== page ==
People from all over the country are desperate to give it and several other specially created fried snacks and toppings a try.
So many, that the line often stretches up the nearby staircase and needs several full-time Calbee wranglers just to keep it orderly.
Fans of Morinaga's much-loved Choco Ball spokesbird, Kyoro-chan, are in the right place too.
Nearly every flavor Choco Ball ever made is for sale, as are fancifully shaped Kyoro-Chan gift packs stuffed with snacks.
Morinaga's Okashi-Ya San (Candy Store) corner even sells Kyoro-Chan-filled cakes (and sells and sells and sells ...).
Each company has stocked its stores with hard-to-find products and character goods from around the country.
If you’re trawling for some strange, you could even grab a box of eel-flavored Pretz corn snacks from Glico.
Just in case you can't look at another box of candies, Tokyo Station's cheapest (but very tasty) Sushi restaurant is just to the left of Calbee Kitchen.
At Uogashi Nihon Ichi it's always standing room only -- there are no chairs -- and prices start at ¥75 (US$1) per piece.
Noodles more your passion? Ichi Ban Cho has another Japanese speciality visitors have come to treasure -- ramen.
Ramen Street is a collection of eight outstanding restaurants from around the country: Hakata, Kyushu, to Sapporo, Hokkaido.
Unfortunately for visitors, the Japanese are just as passionate about tasty noodles in rich broth as they are and lines can be very long indeed.
When Rokurinsha opened its store, there was a six-hour wait for the restaurant's signature tsukemen dipping-style ramen.
Hungry travelers looking for more substantial fare than noodles should head for Kitchen Street on the first floor main concourse between the North Yaesu and North Marunouchi exits. The name says it all.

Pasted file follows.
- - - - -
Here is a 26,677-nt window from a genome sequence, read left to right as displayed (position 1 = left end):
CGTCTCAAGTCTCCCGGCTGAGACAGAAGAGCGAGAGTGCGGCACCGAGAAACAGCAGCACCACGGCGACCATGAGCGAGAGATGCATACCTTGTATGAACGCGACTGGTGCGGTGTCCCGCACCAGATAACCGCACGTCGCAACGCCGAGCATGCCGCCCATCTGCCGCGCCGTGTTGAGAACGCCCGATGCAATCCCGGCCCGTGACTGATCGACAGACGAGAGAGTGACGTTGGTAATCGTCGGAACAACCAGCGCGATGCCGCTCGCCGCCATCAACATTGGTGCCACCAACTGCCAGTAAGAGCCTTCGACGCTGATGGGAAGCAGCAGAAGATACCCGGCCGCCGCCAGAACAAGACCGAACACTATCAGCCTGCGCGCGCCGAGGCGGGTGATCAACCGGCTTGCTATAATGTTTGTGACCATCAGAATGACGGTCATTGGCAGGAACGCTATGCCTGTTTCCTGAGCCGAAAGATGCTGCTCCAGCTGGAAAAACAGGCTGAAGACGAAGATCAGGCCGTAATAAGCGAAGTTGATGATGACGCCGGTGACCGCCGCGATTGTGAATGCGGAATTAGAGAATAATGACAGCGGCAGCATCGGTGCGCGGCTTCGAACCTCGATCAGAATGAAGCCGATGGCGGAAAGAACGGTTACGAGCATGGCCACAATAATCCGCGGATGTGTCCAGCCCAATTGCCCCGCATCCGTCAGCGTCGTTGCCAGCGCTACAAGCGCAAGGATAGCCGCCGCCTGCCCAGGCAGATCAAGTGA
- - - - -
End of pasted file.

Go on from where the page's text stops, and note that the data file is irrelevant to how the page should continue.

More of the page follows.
There are enough restaurants to suit most any flavor craving, and for some real local ambiance, try the Yebisu Bar on B1/F.
Drink up too
Pressed for time and either can't or don't want to leave the station? No problem.
There's now an entire gourmet gallery right below the Shinkansen / JR main concourse that goes far beyond boxed bento lunches.
How about sitting down to a round of fine sake tasting between trains at stylish Hasegawa Sake? Or a tomato caponata risotto from Riso Canovietta?
Mini department store GranSta has sweet or savory, takeout or eat-in dining fare, also on the B/1 floor. There are several bilingual maps on the walls to help you locate specific shops.
Access: through the JR ticket gates on the first floor, head for the main Shinkansen waiting area. The GranSta entrance is on the first floor “North Stage” or down the escalator to B/1.
Shop hours vary, but generally run from 8 a.m.-10 p.m on Sunday and holidays and until 9 p.m. on weekdays.
Full speed ahead
This is only a fraction of what Tokyo Station has to offer in terms of shopping and dining -- there’s more to come over the next few months, including the Yaesu GranRoof promenade.
Tokyo Station Hotel opens October 3, promising a cosmopolitan hotel in the European tradition just steps from the Yamanote Line.
It will also have the distinction of being the only hotel operated within a designated Important Cultural Property in Japan. Bet your local station can’t match that, eh?